For any blades from kitchen knives to mowers’ blades and industrial blades, do you have a problem about your stainless steel blade such as dullness, rusts? It is disappointing when stainless steel (meaning it does not rust) but it rusts. It is also stressful if your blade does not perform as you wish. Besides, dull blades are dangerous because extra force to cut may cause accidents. Regrettably, stainless blades, no matter how expensive, eventually become dull or rusted as you use. In this article, the author, who has 13 years of experience in procuring metal parts and materials for Toyota Motor Corporation and startup companies, will introduce the following with my experiences. we focus on blade stainless steels (martensitic stainless steels which contain high amount of carbon and become hard after heat treatment) and present the mechanism of cutting, the reasons to cause problems, the raw material effect on cutting performance, and the possible solutions for your individual problems.
Cutting is the process of separating one material into two or more pieces by using a sharp tool or instrument. The key to successful cutting is to apply force to the material and to overcomes the material’s resistance, resulting in a split or separation. This cutting process can be broken down to 4 elements; Edge Sharpness, Material Hardness, Force, and Safety.
Over time, as you use your blade, the above 4 elements change and cause problems. Most of your problems come from the 4 reasons; Edge Wear, Corrosion, Deforms or Chipping, and Heat.
From the raw material point of view, stainless steels play an important role of cutting elements for two aspects, chemical composition and raw material manufacturing processing.
If there is a stainless steel free of any changes of the cutting elements, the blade can keep the excellent performance. Unfortunately, we basically need to take a balance between the hardness and wear and corrosion resistance. This is due to the amount of carbon inside the stainless steel. If a stainless steel contains more carbon, hardness (cutting ability) increases, but it becomes more vulnerable for corrosion. Among chemical compositions, the carbon is the most important element for the blade performance.
Among conventional blade stainless steels such as SUS420J2 (X30Cr13 or 1.4028), 440A (X68Cr17 or 1.4109) or X65Cr13 & X68Cr13 (1.4037). The hardness and carbon content has positive correlation. At the same time, higher carbon content makes the stainless steels easier to corrode, and becomes hard and brittle like glass, making it more prone to chipping and other problems.
Mixing carbons, chromium, and other chemicals to form stainless steel is not enough for fine blade material. To maximize the hardness after heat treatment or avoid any deforms / chipping, the manufacturing process of steel mill is also important.
In general, to make good blade stainless steels, there are several elements to achieve high performance and quality such as impurity control (reduce unnecessary compositions or avoid their concentration), carbide size and distribution (make the particle of carbon small enough and well spread across the stainless steel), and precision control (if the material is evenly flat or straight, it will be easier for blade manufacturers to process). These are exactly the know-how of steel mills. Nippon Steel prohibits any photo or video shooting inside its plant to keep their production know-how in secret (reference).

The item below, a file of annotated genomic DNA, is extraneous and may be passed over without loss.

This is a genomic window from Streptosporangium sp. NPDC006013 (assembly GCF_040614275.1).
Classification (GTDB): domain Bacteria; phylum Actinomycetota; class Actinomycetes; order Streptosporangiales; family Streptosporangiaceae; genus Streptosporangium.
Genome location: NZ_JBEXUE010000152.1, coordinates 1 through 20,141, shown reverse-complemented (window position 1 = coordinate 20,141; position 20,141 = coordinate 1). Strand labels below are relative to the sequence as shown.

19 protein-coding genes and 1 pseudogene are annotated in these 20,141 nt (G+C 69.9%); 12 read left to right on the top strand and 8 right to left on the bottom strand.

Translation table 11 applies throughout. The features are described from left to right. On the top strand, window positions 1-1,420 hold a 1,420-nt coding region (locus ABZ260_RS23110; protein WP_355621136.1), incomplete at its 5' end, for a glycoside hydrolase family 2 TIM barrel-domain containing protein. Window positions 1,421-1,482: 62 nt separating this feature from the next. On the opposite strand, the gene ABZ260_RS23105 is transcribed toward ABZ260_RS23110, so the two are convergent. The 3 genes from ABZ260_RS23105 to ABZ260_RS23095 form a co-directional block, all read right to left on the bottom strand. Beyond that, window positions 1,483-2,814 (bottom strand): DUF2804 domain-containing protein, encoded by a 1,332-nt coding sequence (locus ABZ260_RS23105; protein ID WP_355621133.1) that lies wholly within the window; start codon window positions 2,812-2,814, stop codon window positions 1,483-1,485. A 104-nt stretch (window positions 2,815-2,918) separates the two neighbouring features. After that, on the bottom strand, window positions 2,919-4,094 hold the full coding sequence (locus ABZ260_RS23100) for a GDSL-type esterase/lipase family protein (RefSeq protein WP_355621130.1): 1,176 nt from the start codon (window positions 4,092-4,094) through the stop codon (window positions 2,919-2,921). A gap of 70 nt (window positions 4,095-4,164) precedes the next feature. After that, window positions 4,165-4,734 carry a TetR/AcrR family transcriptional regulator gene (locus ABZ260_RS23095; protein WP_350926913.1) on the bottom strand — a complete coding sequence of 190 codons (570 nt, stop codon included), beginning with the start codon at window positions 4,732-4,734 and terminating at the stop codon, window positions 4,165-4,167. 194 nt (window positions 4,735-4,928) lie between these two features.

To solve your problems about the blade from the raw material, we present the below table for your reference to reconsider material choice.
|Even sharpened blades do not cut well
|More hardenable material (higher amount of carbon (C))
|Blades are difficult to sharpen
|More workable material (reducing carbon (C) and adding other chemicals)
|Blade hardness after heat treatment is unstable
|Better Impurity managed material (reducing or dispersing impurities)
|Blades become dull or deforms quickly
|More wear resistant material (adding other chemicals)
|Blades cause damages or bumps on cut surface & Edge frequently has Chipping
|Better carbide managed material (smaller and more even distribution) or Metal coating on the blade edge
|Blades become corroded quickly
|More corrosion resistant material (reducing amount of carbon (C), and adding higher amount of chromium (Cr) or adding other chemicals)
To solve above problems, maybe we can help you find a solution. Our materials CB5 and CB6 from Japan performs exceptional hardness, wear and corrosion resistance with fine carbides. In fact, many blade manufactures do not have, or do not know options other than conventional SUS420J2 (X30Cr13 or 1.4028) and 440A (X68Cr17 or 1.4109) etc. This is not only in Japan, but also other countries as well. If you are looking for a solution to a real user’s blade problem, we may be able to help (see the product page here, but we can also find out what isn’t there).
CB5 and CB6, new steel grades invented for blade manufactures perform exceptional hardness for carbon content amount. It has high wear and corrosion resistance against water, dust, and chemicals.
As we have deep understanding and knowhow of martensitic stainless steel for blade applications, sometime we offer different from customers’ specified steel grades because we wish to optimize the balance between hardness (cutting ability) and durability (against wear, corrosion such as rust). Enserve is positioned to offer unique stainless steel such as CB5 and CB6 in your required specification (coil, plate, stamped, at annealed or quenched & tempered). CB6 is ready to offer samples and commercialization in relatively short period of time. We are confident about what we offer and proud of flexibilities for small MOQs.